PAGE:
Princeton biologist Bryan Grenfell wins Kyoto Prize
Princeton University’s Bryan Grenfell, the Kathryn Briger and Sarah Fenton Professor of Ecology and Evolutionary Biology and Public Affairs, is one of three recipients of the Kyoto Prize in 2022. He won the basic science category, for "development of an innovative methodology for integrative analysis of pathogen evolution and epidemics."
The Kyoto Prize, a major international distinction, is presented by the Inamori Foundation of Japan to honor the lifetime achievements of those who have contributed significantly to the scientific, cultural and spiritual betterment of humankind. The award, which is presented annually in the categories of basic science, advanced technology, and arts and philosophy, includes a cash prize of 100 million yen, or approximately $735,000.
“Bryan is a leading expert in infectious disease dynamics, and his work continues to influence infectious disease control policies around the world,” said Amaney Jamal, dean of the Princeton School of Public and International Affairs (SPIA). “His efforts are part of an excellent and groundbreaking portfolio of global research at SPIA, and he is so deserving of this prestigious award.”
“The Kyoto Prize celebrates work that serves the ‘greater good of all humankind’ and this credo fits Bryan well," said Lars Hedin, chair of the Department of Ecology and Evolutionary Biology. "Throughout his career, Bryan and his laboratory group have led the world forward in understanding how infectious diseases can affect human populations. Most recently, his work has been essential to our ability to understand and manage the COVID-19 pandemic. Bryan joins a special group of EEB faculty members who have previously received the Kyoto prize — Simon Levin in 2005 and Rosemary and Peter Grant in 2009 — and we are all very happy to see him receive this well-deserved honor." Princeton astrophysicist James Gunn received the basic science prize in 2019.
In its award citation, Inamori noted particularly the work the Grenfell has done in “phylodynamics,” a new methodology that predicts the epidemic dynamics of RNA viruses. This has led to a new research field that integrates immune dynamics, epidemiology and evolutionary biology.
“It has been a privilege and pleasure to spend my career exploring the spatiotemporal dynamics and evolution of infectious disease epidemics, and the impact of control measures," said Grenfell, who is also associated faculty in the High Meadows Environmental Institute (HMEI) and a leader in HMEI's Climate Change and Infectious Disease Initiative, which has published numerous studies on the dynamics of COVID-19, including the influence of masks and climate on the spread and control of the disease.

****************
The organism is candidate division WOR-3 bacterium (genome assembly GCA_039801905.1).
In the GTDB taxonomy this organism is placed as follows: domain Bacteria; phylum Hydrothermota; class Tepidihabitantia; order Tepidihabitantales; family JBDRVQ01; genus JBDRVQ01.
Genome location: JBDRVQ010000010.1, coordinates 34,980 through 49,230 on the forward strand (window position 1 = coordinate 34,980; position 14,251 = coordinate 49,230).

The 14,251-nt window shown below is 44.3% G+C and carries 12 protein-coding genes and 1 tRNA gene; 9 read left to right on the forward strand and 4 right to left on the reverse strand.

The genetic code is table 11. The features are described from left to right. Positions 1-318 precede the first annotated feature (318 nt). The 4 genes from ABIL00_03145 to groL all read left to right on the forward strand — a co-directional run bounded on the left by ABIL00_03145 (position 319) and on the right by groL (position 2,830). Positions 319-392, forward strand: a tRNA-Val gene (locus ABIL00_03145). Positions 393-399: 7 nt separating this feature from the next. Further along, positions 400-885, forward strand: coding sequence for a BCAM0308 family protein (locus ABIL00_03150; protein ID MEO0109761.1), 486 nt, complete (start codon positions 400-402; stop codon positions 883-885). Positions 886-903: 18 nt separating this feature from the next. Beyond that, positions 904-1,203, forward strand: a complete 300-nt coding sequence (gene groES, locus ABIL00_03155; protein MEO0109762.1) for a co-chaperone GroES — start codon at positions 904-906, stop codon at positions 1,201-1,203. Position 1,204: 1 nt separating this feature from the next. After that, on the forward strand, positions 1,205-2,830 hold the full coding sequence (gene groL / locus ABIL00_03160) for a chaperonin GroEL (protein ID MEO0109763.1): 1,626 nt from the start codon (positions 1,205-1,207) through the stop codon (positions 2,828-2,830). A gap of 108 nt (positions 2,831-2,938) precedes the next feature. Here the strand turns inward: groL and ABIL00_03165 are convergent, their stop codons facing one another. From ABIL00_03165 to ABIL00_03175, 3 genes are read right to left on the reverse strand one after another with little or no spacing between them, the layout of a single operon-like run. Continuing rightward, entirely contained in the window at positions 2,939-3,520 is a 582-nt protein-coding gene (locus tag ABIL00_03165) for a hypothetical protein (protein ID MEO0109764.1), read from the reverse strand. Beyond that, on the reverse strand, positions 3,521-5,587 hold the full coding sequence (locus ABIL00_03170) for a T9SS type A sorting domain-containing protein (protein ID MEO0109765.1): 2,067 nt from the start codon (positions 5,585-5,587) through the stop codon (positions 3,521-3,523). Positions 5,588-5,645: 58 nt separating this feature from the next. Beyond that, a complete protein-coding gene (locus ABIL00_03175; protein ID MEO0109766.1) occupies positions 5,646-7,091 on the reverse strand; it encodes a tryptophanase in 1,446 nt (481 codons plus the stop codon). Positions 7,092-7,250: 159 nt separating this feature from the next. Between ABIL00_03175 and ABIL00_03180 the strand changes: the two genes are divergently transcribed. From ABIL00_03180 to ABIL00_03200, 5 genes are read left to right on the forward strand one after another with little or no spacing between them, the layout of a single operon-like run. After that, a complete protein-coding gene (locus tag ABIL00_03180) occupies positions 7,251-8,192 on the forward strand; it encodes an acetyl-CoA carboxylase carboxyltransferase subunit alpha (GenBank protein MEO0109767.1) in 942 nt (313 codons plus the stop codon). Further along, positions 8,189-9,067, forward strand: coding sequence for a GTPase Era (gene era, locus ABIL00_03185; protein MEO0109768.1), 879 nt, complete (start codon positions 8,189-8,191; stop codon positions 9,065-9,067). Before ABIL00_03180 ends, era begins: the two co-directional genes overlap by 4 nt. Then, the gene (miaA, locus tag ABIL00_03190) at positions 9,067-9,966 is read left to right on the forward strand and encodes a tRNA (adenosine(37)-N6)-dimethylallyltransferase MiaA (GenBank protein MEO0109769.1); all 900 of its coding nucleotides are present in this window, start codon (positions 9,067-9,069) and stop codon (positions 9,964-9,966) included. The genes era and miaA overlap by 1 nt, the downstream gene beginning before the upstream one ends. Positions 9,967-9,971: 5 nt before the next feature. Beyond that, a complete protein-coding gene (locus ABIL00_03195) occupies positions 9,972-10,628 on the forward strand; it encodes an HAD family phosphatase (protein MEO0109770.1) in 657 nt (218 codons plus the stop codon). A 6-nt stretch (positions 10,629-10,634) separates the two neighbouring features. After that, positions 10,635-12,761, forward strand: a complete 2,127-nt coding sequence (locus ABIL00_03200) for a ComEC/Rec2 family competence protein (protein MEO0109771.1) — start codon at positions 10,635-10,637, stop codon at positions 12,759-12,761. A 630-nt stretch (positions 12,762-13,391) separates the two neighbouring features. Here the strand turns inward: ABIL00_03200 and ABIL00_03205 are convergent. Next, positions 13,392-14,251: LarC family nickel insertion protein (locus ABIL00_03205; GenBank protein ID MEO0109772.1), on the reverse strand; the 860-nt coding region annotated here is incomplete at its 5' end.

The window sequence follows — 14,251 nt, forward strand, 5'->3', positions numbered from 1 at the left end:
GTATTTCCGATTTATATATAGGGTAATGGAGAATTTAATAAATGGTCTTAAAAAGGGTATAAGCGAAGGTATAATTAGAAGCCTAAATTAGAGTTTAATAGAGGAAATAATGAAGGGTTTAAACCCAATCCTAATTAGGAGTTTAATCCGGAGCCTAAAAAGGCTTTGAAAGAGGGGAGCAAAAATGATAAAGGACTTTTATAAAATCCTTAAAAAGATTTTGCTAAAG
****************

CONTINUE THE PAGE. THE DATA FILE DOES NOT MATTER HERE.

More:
"Princeton — particularly through the interdisciplinary research cultures inherent in the Department of Ecology and Evolutionary Biology, the High Meadows Environmental Institute and the School of Public and International Affairs — has been a wonderful place to pursue these questions through close collaboration with brilliant scientists and scholars across disciplines," he said. "I am especially lucky to have had inspiration and friendship from many exceptional mentors, collaborators, colleagues and students; this award reflects their insights and dedication as much as my own work. I am deeply grateful to the Inamori Foundation and profoundly honored to have my research considered worthy of a Kyoto Prize.”
Born in Swansea, United Kingdom, in 1954, Grenfell received his Ph.D. from the University of York in 1981. After positions at Imperial College-London, the University of Sheffield, the University of Cambridge and Pennsylvania State University, he came to Princeton in 2009. Among other awards, he has received the T.H. Huxley Medal of Imperial College-London and the Scientific Medal of the Zoological Society of London, and he is a member of the American Academy of Arts and Sciences, the American Association for the Advancement of Science, and the Royal Society.
Grenfell and the other 2022 laureates — Carver Mead of the California Institute of Technology (Caltech) and Zakir Hussain, a leading tabla player of Hindustani music — will receive a diploma and a Kyoto Prize medal in addition to the prize money.